The Pearl Changed The Culture of the Game
In his autobiography "Giant Steps," Kareem Abdul-Jabbar recounted the day an all-star team from Philadelphia came to claim the Rucker League crown. He spoke of a player who had moves the gangly teen never had seen, vividly describing the two busloads of worshipers who came to see him play.
Harlem, circa 1966, and the only sound was a "continuous wail that seemed to be coming from everywhere.
"Where's Jesus? Black Jesus!"
Earl Monroe parted the crowd to get to the court. They kept chanting, in a whisper now:
"Black Jesus, Black Jesus, Black Jesus."
"Mount Morris Park, that's where it was played," Monroe said yesterday. "What a place. . . . What a time."
Yesterday afternoon, it was all about back in the day. Same goes for tonight at Verizon Center, where a franchise's past and future will be seamlessly fused together in a long overdue ceremony.
Earl "The Pearl" Monroe, who played for the Baltimore Bullets from 1967 to 1971, will have his number raised to the rafters of the building alongside Wes Unseld's No. 41, Elvin Hayes's No. 11 and Gus Johnson's No. 25 this evening, 36 years after the smoothest, sweetest player of his generation left town, taking his soulful brilliance with him to Madison Square Garden.
For once, Gilbert Arenas will share the arena with another player who has taken more thrill-seeking, wild shots than himself. But his ego is okay with that.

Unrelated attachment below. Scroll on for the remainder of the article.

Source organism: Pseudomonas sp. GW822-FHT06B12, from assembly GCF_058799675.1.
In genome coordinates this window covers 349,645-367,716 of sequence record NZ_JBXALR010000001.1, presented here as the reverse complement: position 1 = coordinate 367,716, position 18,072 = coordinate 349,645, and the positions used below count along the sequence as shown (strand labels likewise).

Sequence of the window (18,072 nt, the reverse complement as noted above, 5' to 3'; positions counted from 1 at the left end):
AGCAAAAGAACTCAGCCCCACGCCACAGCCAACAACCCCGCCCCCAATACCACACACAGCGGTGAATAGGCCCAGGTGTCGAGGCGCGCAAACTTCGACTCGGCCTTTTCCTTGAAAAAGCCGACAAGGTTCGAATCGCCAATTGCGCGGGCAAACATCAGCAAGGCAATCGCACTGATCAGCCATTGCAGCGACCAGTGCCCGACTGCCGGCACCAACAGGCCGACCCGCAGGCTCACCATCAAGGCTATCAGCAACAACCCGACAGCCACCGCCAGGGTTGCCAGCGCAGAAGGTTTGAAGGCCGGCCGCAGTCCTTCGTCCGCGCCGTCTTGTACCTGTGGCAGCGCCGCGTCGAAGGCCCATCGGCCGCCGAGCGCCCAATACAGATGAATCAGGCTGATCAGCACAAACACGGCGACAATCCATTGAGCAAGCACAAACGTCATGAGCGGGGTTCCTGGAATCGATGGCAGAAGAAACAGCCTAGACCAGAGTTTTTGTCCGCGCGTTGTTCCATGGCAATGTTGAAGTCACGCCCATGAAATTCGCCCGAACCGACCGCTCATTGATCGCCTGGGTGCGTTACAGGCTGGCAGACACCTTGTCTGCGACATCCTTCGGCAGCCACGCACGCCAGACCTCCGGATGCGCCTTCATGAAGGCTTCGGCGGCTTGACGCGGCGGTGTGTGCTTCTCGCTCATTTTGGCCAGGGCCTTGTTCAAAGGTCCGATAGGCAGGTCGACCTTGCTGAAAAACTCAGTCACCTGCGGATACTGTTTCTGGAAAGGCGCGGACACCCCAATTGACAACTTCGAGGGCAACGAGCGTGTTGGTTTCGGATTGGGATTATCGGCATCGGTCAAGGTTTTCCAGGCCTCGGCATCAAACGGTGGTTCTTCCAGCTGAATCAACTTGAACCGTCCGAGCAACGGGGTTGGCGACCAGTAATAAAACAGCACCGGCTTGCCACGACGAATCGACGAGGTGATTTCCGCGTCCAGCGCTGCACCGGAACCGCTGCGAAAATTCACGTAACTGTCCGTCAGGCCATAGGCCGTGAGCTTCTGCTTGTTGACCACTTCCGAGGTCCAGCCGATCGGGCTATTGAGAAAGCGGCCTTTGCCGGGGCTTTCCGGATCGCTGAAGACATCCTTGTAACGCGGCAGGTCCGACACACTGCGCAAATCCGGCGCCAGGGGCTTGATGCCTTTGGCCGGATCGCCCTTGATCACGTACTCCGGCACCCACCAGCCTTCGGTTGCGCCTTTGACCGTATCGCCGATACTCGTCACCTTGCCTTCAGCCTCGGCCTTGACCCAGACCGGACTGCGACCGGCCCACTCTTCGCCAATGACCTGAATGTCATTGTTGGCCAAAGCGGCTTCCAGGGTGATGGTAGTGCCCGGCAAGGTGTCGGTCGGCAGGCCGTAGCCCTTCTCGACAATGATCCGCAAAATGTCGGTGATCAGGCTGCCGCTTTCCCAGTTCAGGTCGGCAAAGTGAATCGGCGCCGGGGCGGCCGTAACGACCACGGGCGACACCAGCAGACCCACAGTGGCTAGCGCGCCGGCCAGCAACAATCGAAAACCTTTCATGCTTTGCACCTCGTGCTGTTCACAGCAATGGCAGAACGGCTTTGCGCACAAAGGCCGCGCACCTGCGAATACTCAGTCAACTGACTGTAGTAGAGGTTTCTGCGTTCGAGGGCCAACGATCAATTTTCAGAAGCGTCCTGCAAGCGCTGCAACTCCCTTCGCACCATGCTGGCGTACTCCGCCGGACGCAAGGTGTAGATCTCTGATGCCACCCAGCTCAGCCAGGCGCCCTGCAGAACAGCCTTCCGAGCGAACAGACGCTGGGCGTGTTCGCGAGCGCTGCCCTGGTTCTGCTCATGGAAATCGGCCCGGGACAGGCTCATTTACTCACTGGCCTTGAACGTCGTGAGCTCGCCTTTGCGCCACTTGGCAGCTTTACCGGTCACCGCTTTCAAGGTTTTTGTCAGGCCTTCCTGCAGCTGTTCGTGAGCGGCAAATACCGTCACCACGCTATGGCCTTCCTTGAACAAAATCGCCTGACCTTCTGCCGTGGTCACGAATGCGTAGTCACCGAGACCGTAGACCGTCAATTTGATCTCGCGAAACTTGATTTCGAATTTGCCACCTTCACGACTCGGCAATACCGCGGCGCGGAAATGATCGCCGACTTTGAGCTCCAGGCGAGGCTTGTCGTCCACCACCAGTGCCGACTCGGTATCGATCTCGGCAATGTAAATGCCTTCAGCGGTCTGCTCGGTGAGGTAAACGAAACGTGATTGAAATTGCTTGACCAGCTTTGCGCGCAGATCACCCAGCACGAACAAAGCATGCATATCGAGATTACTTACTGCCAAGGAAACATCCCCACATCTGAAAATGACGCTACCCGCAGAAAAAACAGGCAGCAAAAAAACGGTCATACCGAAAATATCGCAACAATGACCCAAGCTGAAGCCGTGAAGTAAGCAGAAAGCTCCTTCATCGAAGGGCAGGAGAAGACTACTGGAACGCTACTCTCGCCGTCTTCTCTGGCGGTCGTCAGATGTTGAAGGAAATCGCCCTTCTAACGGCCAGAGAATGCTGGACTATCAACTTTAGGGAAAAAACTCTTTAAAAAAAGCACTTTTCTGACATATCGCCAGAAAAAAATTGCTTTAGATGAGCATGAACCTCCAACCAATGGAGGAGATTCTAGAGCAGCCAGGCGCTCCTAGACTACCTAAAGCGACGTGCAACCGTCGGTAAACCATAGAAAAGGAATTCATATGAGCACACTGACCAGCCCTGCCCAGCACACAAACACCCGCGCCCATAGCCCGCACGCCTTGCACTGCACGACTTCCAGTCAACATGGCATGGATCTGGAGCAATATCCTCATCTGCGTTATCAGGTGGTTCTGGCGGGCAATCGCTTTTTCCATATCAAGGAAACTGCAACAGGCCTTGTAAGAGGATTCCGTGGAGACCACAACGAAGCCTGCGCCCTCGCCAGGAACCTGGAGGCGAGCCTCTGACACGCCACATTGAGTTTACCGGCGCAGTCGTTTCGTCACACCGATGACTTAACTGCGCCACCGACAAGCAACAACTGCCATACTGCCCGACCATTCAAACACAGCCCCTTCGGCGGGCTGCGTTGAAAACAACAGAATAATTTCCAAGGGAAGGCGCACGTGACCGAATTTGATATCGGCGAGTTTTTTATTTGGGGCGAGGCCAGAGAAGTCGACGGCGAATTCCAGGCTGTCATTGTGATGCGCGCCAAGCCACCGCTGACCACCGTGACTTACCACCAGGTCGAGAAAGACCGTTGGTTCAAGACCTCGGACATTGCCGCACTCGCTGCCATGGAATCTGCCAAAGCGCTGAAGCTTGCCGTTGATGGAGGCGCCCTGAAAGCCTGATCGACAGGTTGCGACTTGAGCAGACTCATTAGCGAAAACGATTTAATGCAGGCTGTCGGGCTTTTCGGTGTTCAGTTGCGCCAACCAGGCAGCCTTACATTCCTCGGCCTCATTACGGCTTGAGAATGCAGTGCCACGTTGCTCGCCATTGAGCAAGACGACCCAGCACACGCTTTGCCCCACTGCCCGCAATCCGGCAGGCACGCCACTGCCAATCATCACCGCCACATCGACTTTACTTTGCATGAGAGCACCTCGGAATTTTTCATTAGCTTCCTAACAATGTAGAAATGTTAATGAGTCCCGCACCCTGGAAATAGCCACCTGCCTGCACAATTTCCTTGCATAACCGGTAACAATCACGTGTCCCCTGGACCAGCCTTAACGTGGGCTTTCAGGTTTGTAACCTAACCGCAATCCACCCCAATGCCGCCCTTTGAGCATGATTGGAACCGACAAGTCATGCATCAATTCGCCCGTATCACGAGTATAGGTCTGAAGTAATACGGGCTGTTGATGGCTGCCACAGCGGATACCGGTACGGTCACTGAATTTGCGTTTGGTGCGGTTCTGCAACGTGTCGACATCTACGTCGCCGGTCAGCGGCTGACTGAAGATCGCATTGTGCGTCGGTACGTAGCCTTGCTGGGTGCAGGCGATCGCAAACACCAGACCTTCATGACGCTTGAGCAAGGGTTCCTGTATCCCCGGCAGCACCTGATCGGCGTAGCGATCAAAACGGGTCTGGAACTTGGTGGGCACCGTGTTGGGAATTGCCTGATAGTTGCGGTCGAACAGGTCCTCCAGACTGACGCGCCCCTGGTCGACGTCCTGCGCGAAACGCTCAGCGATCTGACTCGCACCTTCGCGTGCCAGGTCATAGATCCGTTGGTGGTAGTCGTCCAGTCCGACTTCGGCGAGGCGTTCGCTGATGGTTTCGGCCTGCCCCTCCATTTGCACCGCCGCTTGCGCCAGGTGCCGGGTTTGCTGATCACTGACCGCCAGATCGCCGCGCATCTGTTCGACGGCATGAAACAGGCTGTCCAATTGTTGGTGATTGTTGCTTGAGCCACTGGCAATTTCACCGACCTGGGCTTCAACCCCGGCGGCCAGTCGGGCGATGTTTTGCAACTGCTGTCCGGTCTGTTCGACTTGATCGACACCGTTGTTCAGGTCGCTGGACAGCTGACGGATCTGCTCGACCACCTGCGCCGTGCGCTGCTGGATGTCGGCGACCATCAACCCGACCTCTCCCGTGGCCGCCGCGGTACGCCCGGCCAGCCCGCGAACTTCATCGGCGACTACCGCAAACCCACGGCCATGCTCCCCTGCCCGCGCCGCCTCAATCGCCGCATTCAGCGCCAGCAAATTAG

"Come on, that's Earl Monroe," Arenas said yesterday. "I had an Earl number 10 Black Jesus shirt made just for Saturday. You got to see it."
That's the thing about the Pearl: From a teenage Lew Alcindor to a current NBA all-star, even the game's stars always have been in awe of Monroe.
He played here only four seasons, "but Baltimore and Washington is where I became the player everyone remembered," Monroe said. His titles and celebrity status were acquired in New York, but he entered the Hall of Fame in 1990 with a Bullets jersey. "Where I really got my start."
The adolescent reading this who believes improvisation and creativity started with Michael and now resides on an AND1 bus needs to check himself before he wrecks himself. Monroe spun his body 360 degrees in midair before Jordan or LeBron James's mother were born. So unpredictable, so original, Monroe painted more than he played, and the court was his canvas. He once was asked to describe his stutter-stepping, stop-and-pop game. The Pearl settled on this: